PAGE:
Fritzl Case Offers Hope, Warning for Jaycee Dugard

The tragic abduction, imprisonment and rape of Jaycee Dugard is strikingly similar to the ordeal suffered by Elisabeth Fritzl, an Austrian woman who was confined to her own basement for 24 years while bearing seven children with her father.

The rescue of Fritzl in April 2008 and the subsequent therapy for her and her children provides hope and warnings for the future of Jaycee Dugard and the two children she bore as a result of being raped by her captor, Phillip Garrido.

Fritzl, now 43, and Dugard, 29, endured similar hells, largely cut off from the rest of the world, living in squalid conditions, and their children growing up without any schooling or contact with doctors.

While Dugard was confined to a backyard slum of sheds and tents, Fritzl lived in a basement, a windowless dungeon that was without any natural light or even hot water.

Medical experts have gone to enormous lengths to protect Elisabeth Fritzl and integrate her and her children back into society. It has not been easy and it has not been without setbacks.

Thanks to the intensive psychological care she was given since her release, Elisabeth Fritzl seems to have made a remarkable recovery from her unspeakable ordeal.

Of the seven babies that Elisabeth Fritzl gave birth to, one died only three days after he was born and three of her children were allowed to live upstairs with her father Josef Fritzl and his wife Rosemarie as "foundlings."

Three other children were forced to live with their mother in the basement prison and grow up in complete isolatation. Their only knowledge of the outside world was brought to them by a TV, which Josef Fritzl eventually allowed them to have.

Immediately after her rescue, Elisabeth was reunited with all of her children and taken into the care of the neuropsychiatric clinic in Amstetten.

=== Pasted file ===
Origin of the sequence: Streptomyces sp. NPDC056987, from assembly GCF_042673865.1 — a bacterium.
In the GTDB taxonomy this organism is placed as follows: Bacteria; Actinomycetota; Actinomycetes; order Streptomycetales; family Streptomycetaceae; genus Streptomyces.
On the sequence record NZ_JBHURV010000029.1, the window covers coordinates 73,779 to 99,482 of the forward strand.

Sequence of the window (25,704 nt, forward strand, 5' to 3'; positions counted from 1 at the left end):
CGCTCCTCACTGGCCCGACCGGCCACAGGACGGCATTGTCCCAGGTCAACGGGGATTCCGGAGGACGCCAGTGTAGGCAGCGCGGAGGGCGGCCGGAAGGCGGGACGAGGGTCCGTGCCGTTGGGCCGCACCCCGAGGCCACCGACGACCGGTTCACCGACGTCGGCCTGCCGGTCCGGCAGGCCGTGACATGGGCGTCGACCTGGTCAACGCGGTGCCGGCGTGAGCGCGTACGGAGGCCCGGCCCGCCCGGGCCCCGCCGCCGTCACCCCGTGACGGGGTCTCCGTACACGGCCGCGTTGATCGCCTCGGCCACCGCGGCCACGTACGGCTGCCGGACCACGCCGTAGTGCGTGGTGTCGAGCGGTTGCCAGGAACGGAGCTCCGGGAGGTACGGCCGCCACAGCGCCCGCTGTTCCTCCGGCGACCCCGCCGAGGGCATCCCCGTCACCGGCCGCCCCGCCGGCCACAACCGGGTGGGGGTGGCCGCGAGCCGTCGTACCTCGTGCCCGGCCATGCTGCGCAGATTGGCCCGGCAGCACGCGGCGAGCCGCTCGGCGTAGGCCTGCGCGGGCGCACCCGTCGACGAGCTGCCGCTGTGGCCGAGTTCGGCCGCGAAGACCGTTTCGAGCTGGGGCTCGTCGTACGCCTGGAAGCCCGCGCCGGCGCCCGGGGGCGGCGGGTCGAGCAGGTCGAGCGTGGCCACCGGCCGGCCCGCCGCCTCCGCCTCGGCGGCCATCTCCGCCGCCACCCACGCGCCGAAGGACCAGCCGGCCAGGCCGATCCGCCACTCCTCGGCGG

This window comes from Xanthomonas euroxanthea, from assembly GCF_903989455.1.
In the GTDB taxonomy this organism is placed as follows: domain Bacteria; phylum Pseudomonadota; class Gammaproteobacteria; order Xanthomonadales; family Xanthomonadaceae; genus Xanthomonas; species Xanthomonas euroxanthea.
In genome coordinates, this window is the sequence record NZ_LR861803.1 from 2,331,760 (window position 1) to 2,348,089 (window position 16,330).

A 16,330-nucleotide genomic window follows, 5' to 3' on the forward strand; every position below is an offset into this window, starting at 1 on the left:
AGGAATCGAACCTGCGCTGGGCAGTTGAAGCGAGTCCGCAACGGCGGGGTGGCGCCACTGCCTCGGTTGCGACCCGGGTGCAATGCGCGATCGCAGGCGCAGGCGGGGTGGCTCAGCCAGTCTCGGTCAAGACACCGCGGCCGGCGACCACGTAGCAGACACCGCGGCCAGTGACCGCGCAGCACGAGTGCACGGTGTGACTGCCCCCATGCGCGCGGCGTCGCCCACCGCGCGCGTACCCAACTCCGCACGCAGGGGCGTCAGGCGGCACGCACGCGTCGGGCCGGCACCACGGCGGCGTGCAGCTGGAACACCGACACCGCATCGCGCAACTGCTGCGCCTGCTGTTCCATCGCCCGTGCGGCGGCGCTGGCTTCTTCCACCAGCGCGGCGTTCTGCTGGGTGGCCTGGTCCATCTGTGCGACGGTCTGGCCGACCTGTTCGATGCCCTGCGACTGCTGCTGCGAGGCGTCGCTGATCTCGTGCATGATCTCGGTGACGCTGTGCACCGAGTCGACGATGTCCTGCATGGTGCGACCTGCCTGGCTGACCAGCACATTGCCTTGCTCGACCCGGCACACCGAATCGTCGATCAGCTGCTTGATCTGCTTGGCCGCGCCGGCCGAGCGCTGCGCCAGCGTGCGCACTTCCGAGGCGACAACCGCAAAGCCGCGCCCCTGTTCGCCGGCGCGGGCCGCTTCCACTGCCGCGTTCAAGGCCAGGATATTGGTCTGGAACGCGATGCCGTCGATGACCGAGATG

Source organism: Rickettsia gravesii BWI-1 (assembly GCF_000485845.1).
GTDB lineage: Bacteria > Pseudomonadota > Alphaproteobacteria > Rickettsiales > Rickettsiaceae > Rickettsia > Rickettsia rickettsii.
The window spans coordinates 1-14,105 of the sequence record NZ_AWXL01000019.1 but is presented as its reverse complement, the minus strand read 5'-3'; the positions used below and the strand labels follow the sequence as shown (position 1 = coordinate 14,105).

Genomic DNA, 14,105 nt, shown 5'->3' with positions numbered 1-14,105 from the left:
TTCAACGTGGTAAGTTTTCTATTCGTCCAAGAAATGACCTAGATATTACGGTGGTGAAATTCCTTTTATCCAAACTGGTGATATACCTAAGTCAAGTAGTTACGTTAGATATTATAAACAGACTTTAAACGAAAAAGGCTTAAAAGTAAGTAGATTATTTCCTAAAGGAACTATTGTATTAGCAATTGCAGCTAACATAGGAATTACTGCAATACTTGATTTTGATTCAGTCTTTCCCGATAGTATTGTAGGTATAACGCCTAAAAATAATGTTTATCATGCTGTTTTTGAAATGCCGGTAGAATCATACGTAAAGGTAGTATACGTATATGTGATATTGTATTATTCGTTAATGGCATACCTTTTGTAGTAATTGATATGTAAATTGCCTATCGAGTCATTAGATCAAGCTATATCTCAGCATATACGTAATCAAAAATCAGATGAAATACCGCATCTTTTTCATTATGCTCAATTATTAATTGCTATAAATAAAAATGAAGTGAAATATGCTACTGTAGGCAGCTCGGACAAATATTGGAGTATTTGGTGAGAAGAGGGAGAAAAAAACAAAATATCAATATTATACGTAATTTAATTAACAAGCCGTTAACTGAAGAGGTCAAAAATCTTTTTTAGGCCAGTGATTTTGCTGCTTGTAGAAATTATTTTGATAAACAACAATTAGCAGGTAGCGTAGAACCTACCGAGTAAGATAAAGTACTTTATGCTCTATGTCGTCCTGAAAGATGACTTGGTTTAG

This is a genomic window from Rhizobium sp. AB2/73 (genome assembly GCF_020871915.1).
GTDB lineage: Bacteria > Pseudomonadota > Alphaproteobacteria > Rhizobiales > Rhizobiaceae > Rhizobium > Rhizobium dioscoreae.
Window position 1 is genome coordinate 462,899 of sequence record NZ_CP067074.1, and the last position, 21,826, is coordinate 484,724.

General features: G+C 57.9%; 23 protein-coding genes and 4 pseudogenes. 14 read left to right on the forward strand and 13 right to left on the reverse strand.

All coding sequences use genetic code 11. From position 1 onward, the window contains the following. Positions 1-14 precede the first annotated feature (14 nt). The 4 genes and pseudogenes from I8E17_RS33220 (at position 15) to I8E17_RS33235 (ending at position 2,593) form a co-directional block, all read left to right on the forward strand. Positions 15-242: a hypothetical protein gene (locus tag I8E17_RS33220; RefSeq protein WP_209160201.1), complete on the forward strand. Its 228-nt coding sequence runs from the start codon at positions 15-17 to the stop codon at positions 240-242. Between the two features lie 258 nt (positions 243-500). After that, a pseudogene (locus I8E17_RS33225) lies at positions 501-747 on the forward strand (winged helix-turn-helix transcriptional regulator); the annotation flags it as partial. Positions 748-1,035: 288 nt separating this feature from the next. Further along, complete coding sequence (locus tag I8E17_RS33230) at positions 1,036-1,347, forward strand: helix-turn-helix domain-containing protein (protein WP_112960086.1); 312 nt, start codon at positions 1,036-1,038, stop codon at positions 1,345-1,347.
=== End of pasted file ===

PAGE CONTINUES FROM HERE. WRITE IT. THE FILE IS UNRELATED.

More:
The family was completely shielded from the public and the media for their own well-being and security.

They were given their own, private living quarters separate from other patients at the clinic, where they were treated by a team of medical doctors and psychiatrists, counseling them on how to come to terms with their unimaginable ordeal.

Dr. Berthold Kepplinger, director at the clinic, has become so protective that he declilned to discuss the Fritzl case with ABCNews this week. The therapist had told ABC News last year that despite decades of abuse, Elisabeth Fritzl and her childlren had a smooth reunion at Amstetten and were doing well under the circumstances.

"The family members were enjoying talking to each other, the family was undergoing a kind of bonding phase. It was an important step in the healing process," he said in the days after their relese from their dungeon. "Mom (Elisabeth) and Grandma (Rosemarie) fixed breakfast for the children, trying to bring some normalcy into their life and the children were making their own beds. It was truly remarkable to see them bonding and growing together."

Hospital staff reportedly had built a windowless chamber for the children, so they had a place to retreat to when coping with their new life became too much for them.

Kepplinger also said last year that "it was fascinating to see how a few days of fresh air, daylight and good food were already making them feel better."

He declined, however, to provide any details about Elisabeth's mental condition. He would only say, "It was definitely a dreadful ordeal for her and for her children."

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